Now we simply choose one of the above. Let’s take drama for our example. Under drama could be the following:

Applying to instructional area
Drama skills
How to set up a class to integrate drama
How a classroom teacher could integrate drama vs. a teaching artist’s method

Now we get this:

Arts in the Classroom

I. Choosing an Art Form
          a. Drama
                     i. Applying to instructional area
                    ii. Teaching Drama skills
                   iii. Setting up a class to integrate drama
                   iv. How to work with a teaching artist
         b. Music
         c. Visual Arts
         d. Dance

Let’s go a little deeper by choosing how to set up a class to integrate drama.

Here we might get the following subjects:

The physical setup of the class
The sequence of activities
Follow up and assessment

And here’s what that looks like:

Arts in the Classroom

I. Choosing an Art Form
           a. Drama
                      i. Applying to instructional area
                     ii. Teaching Drama skills
                   iii. Setting up a class to integrate drama
                              1. The physical setup of the class
                              2. The sequence of activities
                              3. Follow up and assessment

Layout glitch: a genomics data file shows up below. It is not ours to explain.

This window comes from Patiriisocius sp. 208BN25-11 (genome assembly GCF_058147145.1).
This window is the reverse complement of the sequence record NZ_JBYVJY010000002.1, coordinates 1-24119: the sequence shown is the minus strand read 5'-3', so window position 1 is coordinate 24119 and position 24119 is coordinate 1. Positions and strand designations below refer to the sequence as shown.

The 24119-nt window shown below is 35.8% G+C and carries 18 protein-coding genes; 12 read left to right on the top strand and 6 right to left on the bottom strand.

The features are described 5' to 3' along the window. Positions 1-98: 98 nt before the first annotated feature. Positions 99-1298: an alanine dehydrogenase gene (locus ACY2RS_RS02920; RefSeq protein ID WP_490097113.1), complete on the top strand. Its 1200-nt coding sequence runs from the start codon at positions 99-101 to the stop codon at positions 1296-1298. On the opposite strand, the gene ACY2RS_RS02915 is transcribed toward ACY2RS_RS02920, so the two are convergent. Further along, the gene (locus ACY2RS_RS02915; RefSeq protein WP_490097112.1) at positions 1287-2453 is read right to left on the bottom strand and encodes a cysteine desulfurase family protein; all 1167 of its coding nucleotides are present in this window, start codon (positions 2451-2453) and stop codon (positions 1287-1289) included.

iv. How to work with a teaching artist
           b. Music
           c. Visual Arts
          d. Dance

Now we go one more level down. Don’t worry. This is the level at which you will find your topic.

Let’s take the physical setup of the class as our example.

(1) the set up of a classroom.
(2) the setup of a multipurpose room
(3) the setup on a stage in an auditorium.

So let’s review. We’ve gone from the very amorphous “arts in the classroom” to “the physical set up of classroom, multipurpose room and stage”.

I. Choosing an Art Form
           a. Drama
                      i. Applying to instructional area
                     ii. Teaching Drama skills
                   iii. Setting up a class to integrate drama
                              1. The physical setup of the class
                                           (1) the set up of a classroom.
                                           (2) the setup of a multipurpose room